Although physical activity is individualized and everyone’s goals are different, adults benefit most from at least 150 minutes of moderate physical activity each week. But everyone should answer the following questions before starting a routine.
- How fit are you now?
Your physical activity regimen will vary widely based on your current fitness level. Determine your starting point by assessing and recording your first fitness scores when you begin your program. If you continue to do this periodically, you’ll be able to track your progress.
To assess your aerobic and muscular fitness, flexibility and body composition, you should record:
- Your pulse rate before and immediately after walking one mile (1.6 kilometers);
- How long it takes to walk one mile;
- How many push-ups you can do in one set;
- How far you can reach forward while seated on the floor with your legs in front of you; (are your legs straight here and are you reaching toward your feet?)
- Your waist circumference (do you mean immediately above the hipbones?) at the level of your hipbones;
- Your body mass index, which you can easily find by using our BMI calculator for adults.
- Do you have any health conditions?
If you have a chronic medical condition, such as diabetes or heart disease, you should talk to your doctor before beginning a new activity program. In general, healthy men and women who plan prudent increases in their weekly physical activity do not need to consult a healthcare provider before becoming active.
- What activities do you enjoy?
Research shows people are more likely to continue a fitness program they enjoy. If you have a blast on the dance floor, you might want to consider an aerobics class that includes dance moves. If you enjoy being around others, a gym membership or walking club might be a good bet. If you prefer to exercise alone, try workout DVDs and simple equipment you can use at home.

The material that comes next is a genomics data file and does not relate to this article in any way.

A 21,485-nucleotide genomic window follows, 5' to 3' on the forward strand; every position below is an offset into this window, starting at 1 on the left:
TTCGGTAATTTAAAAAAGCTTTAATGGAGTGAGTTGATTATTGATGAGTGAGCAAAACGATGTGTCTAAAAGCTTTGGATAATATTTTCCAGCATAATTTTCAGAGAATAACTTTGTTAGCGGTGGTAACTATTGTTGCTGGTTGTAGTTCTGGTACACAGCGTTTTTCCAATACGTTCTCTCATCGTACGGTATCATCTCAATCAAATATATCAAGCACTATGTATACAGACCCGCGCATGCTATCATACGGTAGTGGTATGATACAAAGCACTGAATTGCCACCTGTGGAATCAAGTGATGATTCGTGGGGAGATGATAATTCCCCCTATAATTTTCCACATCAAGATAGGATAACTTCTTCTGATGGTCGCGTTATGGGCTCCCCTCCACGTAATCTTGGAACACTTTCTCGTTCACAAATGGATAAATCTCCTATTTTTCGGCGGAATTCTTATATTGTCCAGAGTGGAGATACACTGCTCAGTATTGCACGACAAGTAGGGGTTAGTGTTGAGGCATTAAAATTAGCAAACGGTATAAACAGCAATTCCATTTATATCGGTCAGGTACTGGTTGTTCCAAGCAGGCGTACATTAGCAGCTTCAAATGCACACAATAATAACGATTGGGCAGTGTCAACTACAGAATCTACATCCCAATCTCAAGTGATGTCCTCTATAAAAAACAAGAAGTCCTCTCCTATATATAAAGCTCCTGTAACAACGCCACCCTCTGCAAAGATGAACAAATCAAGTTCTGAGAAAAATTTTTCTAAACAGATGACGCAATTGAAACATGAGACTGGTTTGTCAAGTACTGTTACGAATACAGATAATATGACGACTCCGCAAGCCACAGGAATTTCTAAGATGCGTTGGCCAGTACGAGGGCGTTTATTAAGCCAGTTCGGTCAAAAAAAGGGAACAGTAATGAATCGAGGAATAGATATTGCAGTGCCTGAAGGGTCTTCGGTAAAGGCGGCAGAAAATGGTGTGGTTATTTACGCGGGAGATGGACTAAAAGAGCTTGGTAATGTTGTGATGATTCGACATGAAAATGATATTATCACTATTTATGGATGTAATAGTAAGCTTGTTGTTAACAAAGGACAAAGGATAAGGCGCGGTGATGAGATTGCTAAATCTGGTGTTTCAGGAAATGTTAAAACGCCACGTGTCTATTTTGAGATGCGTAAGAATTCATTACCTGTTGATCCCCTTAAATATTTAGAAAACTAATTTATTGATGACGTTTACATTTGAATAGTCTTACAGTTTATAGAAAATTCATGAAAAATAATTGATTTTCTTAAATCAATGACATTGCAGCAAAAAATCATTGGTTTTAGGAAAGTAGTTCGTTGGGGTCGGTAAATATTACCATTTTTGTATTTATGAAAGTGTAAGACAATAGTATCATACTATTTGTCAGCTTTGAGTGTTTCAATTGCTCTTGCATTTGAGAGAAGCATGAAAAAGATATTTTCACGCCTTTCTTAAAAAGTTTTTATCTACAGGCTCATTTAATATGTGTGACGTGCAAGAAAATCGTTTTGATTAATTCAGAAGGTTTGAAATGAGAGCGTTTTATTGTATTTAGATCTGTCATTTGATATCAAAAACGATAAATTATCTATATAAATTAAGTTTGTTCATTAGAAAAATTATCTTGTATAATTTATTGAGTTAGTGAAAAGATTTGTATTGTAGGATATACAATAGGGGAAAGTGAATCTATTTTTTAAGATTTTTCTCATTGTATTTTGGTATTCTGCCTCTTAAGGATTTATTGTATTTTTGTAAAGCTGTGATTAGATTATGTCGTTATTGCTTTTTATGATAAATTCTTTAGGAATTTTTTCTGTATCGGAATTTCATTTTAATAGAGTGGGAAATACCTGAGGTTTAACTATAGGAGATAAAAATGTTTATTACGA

- How much are you willing to pay for fitness?
When choosing your fitness options, make sure they also fit your budget. If gym memberships and home exercise equipment are too pricey, consider cheaper options for getting in shape. Your nearby YMCA or recreation department may offer discounted fitness classes to local residents.
You might also consider brisk walking, an inexpensive activity you can do almost anywhere. You can base a well-rounded fitness program around brisk daily walks and inexpensive hand-held weights or resistance bands.
Using the answers to the above questions as a guide, you are now ready to set your goals.
- General Goal - If you are just starting out, a simple, straightforward goal could be to work toward meeting AHA recommendations for physical activity. Current guidelines recommend 150 minutes a week of moderate aerobic activity or 75 minutes a week of vigorous aerobic activity or a combination of the two, plus two days of strength training.
- Specific Goal - If you have something more specific in mind, such as running a 5K race or completing a triathlon, create a plan on how you plan to reach that goal. Consider joining a local running club or triathlon group to get help with a training plan that will increase your stamina and strengthen your resolve.
- Weight-Loss Goal - If the goal of your physical activity program is to lose weight, you may want to speak to your doctor to determine a healthy amount to lose each week. Along with appropriate calorie intake, physical activity is an important part of losing weight and keeping it off. The amount of physical activity needed achieve a healthy weight varies greatly from person to person.
Clear goals can help motivate you when you’re not in the mood to get moving. Tracking your progress can also help you stick with the program.
- Track your progress from any mobile device with Heart360.
- American Heart Association Recommendations for Physical Activity in Adults
- Life's Simple 7® - Get Active